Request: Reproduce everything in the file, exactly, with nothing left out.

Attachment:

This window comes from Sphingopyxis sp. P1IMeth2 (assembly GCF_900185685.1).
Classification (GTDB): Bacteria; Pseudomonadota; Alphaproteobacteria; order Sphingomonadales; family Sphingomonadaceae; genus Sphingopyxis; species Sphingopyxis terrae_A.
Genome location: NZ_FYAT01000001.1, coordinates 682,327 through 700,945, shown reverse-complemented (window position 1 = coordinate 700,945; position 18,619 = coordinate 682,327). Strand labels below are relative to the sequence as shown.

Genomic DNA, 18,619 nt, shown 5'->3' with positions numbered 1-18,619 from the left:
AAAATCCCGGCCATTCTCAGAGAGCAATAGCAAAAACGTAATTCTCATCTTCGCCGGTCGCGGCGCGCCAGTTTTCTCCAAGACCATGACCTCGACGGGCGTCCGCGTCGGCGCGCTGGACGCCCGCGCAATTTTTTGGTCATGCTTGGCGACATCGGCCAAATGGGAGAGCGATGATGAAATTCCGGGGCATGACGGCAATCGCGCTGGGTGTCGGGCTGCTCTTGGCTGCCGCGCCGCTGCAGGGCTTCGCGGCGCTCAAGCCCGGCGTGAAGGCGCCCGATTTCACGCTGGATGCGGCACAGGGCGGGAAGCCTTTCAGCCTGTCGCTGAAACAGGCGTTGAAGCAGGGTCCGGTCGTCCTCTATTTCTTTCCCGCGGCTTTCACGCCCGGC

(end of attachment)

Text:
This window comes from Sphingopyxis sp. P1IMeth2 (assembly GCF_900185685.1).
Classification (GTDB): Bacteria; Pseudomonadota; Alphaproteobacteria; order Sphingomonadales; family Sphingomonadaceae; genus Sphingopyxis; species Sphingopyxis terrae_A.
Genome location: NZ_FYAT01000001.1, coordinates 682,327 through 700,945, shown reverse-complemented (window position 1 = coordinate 700,945; position 18,619 = coordinate 682,327). Strand labels below are relative to the sequence as shown.

Genomic DNA, 18,619 nt, shown 5'->3' with positions numbered 1-18,619 from the left:
AAAATCCCGGCCATTCTCAGAGAGCAATAGCAAAAACGTAATTCTCATCTTCGCCGGTCGCGGCGCGCCAGTTTTCTCCAAGACCATGACCTCGACGGGCGTCCGCGTCGGCGCGCTGGACGCCCGCGCAATTTTTTGGTCATGCTTGGCGACATCGGCCAAATGGGAGAGCGATGATGAAATTCCGGGGCATGACGGCAATCGCGCTGGGTGTCGGGCTGCTCTTGGCTGCCGCGCCGCTGCAGGGCTTCGCGGCGCTCAAGCCCGGCGTGAAGGCGCCCGATTTCACGCTGGATGCGGCACAGGGCGGGAAGCCTTTCAGCCTGTCGCTGAAACAGGCGTTGAAGCAGGGTCCGGTCGTCCTCTATTTCTTTCCCGCGGCTTTCACGCCCGGC